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Recently we told you about how Pebble are set to launch a new smartwatch featuring a color display, replacing its black and white e-paper technology.
Thanks to a leaked photo from Pebble's own servers by 9to5Mac, we're able to get a little more insight into how the color display will actually look. This smartwatch is rumored to feature a slimmer body, an updated OS and obviously the color display as seen above. Reports claim that this may be another e-paper display, said to help keep battery life long and stable.
With the full announcement to be completed tomorrow, we look forward to what is to come.
The wearables market will increase 38 percent year-over-year, reaching 70 million units in 2015, according to the Gartner research group. There is high interest among consumers, but penetration rate is still rather low - but could yield double-digit growth in the foreseeable future.
"We expect strong growth in wearables in 2015 with smartwatches and fitness bands and other trackers to reach nearly 70 million units, up 38 percent from 2014," said Annette Zimmerman, research director at Gartner, in a press statement. "However we don't see these devices replacing the smartphone in the next five years, rather they are a complementary device to the existing portfolio of devices."
During the 2015 CES show last month, Intel and other companies demonstrated hardware that can be used in future generations of wearables. Meanwhile, Samsung, Lenovo, Sony and other manufacturers will need to respond once the Apple Watch is released in April.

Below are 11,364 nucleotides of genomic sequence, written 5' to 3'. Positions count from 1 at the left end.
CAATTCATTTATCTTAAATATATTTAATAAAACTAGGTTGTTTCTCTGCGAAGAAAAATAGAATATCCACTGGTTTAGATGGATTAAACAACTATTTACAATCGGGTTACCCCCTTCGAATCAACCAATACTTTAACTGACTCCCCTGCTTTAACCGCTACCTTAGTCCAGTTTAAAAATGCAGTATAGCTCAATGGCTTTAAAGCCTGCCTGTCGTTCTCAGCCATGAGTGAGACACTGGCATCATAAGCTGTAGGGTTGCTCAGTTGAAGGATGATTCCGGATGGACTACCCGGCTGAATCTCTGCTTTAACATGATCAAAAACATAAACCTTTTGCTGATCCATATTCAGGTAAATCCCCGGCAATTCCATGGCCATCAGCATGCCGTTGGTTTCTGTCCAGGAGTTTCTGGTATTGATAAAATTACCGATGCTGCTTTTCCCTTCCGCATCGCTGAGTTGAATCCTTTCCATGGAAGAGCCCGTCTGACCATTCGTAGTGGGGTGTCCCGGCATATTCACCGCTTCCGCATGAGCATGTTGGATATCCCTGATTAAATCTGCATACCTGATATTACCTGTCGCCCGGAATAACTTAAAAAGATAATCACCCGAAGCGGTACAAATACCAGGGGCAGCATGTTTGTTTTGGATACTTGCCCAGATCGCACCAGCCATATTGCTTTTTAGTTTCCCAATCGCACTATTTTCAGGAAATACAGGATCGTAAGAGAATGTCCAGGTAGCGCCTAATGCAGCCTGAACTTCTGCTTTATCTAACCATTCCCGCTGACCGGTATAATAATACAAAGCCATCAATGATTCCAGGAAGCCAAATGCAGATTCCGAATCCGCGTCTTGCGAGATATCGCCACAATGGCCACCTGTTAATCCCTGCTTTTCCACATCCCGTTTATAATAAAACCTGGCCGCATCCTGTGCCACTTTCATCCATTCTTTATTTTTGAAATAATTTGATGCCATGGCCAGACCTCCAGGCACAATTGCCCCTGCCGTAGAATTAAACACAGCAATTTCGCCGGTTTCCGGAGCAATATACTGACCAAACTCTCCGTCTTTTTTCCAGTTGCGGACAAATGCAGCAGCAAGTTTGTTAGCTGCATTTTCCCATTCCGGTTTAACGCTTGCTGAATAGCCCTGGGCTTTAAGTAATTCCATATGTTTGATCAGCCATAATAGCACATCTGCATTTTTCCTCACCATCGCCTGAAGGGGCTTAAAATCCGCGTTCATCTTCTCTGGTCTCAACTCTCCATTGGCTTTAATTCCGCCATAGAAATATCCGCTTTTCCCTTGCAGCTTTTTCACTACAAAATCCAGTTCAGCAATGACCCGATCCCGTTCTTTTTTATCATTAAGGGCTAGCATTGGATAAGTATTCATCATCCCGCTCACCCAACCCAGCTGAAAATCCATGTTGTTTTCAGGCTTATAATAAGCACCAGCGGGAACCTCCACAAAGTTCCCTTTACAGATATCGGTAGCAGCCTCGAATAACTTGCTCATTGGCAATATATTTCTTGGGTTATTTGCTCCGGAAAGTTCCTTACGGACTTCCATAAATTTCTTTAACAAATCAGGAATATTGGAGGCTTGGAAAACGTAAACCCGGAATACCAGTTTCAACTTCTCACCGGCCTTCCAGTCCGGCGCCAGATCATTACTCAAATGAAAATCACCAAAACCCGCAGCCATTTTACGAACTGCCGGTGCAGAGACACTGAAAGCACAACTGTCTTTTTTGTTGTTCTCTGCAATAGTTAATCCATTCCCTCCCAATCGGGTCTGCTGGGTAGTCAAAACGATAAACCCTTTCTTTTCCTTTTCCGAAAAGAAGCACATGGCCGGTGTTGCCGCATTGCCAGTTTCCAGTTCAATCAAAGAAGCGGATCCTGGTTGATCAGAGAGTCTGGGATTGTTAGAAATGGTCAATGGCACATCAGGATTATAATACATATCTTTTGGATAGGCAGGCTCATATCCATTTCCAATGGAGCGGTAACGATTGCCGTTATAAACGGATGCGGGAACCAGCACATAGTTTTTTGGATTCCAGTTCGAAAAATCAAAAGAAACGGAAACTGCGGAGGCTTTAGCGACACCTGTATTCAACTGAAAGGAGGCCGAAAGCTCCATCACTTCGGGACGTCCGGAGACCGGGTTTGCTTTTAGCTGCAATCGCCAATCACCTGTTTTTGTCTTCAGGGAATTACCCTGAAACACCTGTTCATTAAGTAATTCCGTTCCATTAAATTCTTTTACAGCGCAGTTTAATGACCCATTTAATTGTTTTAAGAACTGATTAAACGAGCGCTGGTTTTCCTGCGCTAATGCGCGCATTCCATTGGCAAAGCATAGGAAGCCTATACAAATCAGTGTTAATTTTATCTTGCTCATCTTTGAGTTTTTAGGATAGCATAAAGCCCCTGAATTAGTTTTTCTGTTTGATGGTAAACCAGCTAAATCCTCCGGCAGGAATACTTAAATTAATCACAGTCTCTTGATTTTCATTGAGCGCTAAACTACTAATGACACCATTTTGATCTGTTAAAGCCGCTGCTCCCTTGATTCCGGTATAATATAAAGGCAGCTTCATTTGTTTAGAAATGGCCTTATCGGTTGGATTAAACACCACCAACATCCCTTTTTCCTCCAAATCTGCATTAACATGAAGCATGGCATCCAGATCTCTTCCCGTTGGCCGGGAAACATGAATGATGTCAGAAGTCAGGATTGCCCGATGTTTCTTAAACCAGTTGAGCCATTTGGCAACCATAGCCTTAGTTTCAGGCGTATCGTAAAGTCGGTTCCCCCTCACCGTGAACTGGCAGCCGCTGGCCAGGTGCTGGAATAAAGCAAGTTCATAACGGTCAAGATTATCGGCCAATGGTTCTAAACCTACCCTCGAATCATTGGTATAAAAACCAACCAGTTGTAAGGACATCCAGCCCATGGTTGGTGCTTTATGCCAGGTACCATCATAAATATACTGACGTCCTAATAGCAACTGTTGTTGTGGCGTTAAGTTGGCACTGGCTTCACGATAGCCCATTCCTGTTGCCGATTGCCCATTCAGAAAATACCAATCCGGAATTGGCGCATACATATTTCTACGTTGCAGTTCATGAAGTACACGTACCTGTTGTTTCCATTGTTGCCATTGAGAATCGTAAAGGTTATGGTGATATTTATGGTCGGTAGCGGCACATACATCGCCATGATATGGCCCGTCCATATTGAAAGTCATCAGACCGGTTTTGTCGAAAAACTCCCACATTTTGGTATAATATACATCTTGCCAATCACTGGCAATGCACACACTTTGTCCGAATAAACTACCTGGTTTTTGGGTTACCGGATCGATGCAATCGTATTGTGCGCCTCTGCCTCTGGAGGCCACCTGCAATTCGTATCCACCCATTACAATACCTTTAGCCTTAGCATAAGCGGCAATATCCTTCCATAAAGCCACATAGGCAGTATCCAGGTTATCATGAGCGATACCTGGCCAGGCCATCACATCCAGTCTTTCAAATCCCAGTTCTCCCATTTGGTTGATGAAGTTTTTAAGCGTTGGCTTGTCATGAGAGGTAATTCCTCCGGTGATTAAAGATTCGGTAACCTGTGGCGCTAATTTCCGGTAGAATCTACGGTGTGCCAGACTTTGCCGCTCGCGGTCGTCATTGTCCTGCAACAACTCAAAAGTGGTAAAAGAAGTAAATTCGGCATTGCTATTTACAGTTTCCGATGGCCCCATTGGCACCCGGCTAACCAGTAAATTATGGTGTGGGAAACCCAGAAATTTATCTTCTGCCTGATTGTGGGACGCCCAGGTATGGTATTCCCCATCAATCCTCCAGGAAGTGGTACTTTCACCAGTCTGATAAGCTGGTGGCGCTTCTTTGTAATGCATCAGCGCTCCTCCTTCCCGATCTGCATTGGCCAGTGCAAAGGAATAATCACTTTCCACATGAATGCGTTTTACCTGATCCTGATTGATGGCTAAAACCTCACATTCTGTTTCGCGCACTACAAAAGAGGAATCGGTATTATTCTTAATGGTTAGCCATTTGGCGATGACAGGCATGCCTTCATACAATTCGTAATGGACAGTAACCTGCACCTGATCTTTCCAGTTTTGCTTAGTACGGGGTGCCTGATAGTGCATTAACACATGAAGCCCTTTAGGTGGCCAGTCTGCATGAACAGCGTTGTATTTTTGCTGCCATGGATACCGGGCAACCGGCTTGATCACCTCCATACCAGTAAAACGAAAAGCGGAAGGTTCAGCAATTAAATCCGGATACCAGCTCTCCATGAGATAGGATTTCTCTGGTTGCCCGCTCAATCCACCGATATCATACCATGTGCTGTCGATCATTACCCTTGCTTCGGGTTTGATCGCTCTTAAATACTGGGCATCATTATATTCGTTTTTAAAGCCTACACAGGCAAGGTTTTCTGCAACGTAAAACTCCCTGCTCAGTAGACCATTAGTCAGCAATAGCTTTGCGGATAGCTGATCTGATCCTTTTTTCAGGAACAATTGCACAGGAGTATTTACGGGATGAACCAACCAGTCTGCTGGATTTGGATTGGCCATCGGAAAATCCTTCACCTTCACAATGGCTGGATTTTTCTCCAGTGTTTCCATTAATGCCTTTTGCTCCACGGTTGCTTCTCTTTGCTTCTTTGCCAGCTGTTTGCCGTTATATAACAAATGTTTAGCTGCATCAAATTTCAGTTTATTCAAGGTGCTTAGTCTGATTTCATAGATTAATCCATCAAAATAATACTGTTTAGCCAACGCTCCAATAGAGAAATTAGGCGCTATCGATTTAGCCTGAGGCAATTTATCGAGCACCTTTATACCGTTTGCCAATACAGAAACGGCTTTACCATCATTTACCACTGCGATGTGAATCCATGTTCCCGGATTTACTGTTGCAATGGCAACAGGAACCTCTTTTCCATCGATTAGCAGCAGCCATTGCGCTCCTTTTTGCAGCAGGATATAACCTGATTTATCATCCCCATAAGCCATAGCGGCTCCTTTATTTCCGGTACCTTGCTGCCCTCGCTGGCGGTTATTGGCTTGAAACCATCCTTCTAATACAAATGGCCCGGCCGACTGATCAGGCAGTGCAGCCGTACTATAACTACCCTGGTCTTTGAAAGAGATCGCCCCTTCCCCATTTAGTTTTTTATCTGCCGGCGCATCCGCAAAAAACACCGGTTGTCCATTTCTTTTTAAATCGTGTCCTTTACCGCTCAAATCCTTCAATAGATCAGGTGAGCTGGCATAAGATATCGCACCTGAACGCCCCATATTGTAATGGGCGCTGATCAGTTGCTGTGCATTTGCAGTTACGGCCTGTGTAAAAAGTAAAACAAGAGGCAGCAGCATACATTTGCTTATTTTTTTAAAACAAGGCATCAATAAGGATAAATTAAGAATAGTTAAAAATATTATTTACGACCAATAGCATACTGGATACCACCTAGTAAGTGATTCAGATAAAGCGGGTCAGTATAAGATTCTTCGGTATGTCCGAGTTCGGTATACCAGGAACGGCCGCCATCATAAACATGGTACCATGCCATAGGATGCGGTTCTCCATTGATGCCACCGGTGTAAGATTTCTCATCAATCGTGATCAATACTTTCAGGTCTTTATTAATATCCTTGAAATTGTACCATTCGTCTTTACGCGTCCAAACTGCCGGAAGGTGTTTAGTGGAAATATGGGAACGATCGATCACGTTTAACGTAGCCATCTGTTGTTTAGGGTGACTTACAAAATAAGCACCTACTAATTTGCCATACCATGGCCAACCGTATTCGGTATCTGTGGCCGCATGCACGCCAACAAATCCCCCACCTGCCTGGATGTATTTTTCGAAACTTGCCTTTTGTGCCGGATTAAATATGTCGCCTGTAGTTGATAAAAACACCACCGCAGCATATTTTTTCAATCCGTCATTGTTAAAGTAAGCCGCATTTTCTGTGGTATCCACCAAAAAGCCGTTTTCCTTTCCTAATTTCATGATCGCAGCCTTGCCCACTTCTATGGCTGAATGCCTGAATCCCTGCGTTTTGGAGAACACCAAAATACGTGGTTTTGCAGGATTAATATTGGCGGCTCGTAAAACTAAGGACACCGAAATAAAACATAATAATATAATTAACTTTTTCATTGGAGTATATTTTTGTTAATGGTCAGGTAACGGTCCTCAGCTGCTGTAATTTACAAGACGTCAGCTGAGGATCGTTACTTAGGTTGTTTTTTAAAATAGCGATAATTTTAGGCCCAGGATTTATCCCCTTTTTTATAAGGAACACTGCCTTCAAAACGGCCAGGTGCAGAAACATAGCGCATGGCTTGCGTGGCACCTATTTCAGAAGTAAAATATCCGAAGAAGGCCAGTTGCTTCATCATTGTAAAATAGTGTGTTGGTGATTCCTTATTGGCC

It looks like Pebble is about to unveil its new smartwatch very soon, with the smartwatch pioneer teasing that it is set to replace its black and white e-paper display smartwatch with a new model that will feature a color display, in just 3 days time.
The new smartwatch from Pebble will reportedly feature a color e-paper-style display that will sport an improved backlight that is also slightly wider. We should see Pebble also include a microphone, which will allow for some voice-activated features. The new display itself will reportedly be embedded into an enclosure that is thinner than its predecessor, but it won't be touch-capable, unfortunately.
When it comes to software, there are rumors that Pebble has been working with webOS on revamping Pebble OS. This should mean we can expect a totally fresh UI with new animations and a timeline view that will give you a better look at your notifications. The new Pebble smartwatch should be the same price, if not lower than its predecessor, which still costs $199.
The current smart wearable band market is led by Samsung, while the basic wearable band leader is Fitbit, according to the Canalys research group. The smart wearable band is considered any device able to run third-party applications, and the basic wearable band is unable to run apps.
"Samsung has launched six devices in just 14 months, on different platforms and still leads the smart band market," said Chris Jones, VP and principal analyst Canalys, in a statement published by Mobihealthnews. "But it has struggled to keep consumers engaged and must work hard to attract developers while it focuses on [operating system] Tizen for its wearables."
Samsung, Fitbit, and other manufacturers will need to keep their sights set on Xiaomi, a surging smartphone manufacturer, which has also shipped more than 1 million non-smartwatch wearable Mi Bands.
With Sony pulling out of most of its markets and concentrating on mostly camera sensors and its PlayStation console, it should come as no surprise that the company is set to focus on its PS4-based VR headset, Project Morpheus, at the Game Developers Conference (GDC) 2015.